One of the concerns producers have when harvesting silage is the amount of nutrients that are being taken from the land. According to a recent meeting regarding drought silage the following figures were presented.

For each ton of silage removed the following nutrients will be removed:

  • Nitrogen – 9.4 lbs
  • Potash – 3.6 lbs
  • Potassium – 9 lbs

With the assumption that potash is $954 per ton, phosphate is $828 per ton, and nitrogen is $728 per ton, and the corn produces 6 ton of silage per acre, $54.72 of fertilizer will be removed from the field. In other words, at these prices $9.12 of fertilizer must be replaced for every ton of silage taken off of your field.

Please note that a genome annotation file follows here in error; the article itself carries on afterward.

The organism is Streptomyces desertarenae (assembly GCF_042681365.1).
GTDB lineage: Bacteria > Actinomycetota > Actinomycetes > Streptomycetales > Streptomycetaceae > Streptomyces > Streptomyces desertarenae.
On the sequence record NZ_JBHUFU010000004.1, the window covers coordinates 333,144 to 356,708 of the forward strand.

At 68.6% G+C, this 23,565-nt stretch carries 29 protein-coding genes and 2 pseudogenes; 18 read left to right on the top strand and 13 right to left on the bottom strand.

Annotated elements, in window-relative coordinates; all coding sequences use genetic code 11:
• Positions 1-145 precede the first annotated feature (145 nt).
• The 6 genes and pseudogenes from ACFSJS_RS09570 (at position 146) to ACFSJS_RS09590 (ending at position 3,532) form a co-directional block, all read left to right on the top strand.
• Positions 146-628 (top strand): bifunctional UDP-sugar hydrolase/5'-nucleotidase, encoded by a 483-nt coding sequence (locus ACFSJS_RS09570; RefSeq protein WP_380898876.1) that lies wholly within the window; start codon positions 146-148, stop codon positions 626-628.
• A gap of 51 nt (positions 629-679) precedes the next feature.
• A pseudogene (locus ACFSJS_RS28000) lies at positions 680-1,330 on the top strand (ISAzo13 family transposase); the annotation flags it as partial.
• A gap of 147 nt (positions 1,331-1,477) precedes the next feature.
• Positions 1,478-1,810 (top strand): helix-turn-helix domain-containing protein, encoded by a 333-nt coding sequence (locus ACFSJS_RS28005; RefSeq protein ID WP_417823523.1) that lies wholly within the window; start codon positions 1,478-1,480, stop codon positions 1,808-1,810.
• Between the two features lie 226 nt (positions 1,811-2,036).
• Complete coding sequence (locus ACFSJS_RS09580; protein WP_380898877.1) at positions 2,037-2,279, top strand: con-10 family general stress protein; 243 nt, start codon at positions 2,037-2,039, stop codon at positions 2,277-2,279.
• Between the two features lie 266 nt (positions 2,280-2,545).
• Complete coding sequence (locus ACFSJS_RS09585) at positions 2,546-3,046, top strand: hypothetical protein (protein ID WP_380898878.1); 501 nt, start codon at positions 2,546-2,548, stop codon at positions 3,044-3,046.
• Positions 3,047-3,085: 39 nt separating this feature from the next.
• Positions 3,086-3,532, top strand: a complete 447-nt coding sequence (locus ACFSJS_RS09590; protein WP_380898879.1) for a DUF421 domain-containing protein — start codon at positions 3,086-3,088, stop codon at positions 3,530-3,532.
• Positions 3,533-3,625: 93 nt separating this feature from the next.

Many producers worry about the amount of nitrogen that is being taken off. To me this is not an issue because nitrogen does not attach to soil particles and is very leachable. Even if we did not take the material off as silage we would still lose most of our nitrogen under normal winter conditions.

The best way to save this carry-over nitrogen is to plant a cover crop and tie it up in the plant over the winter. This can be done with various crops, including winter rye. If you are interested in cover crops there is a lot of material available and a lot of good research being done on this topic. I believe that, in the near future, cover crops will be an integral part of most farms nutrient management plans.

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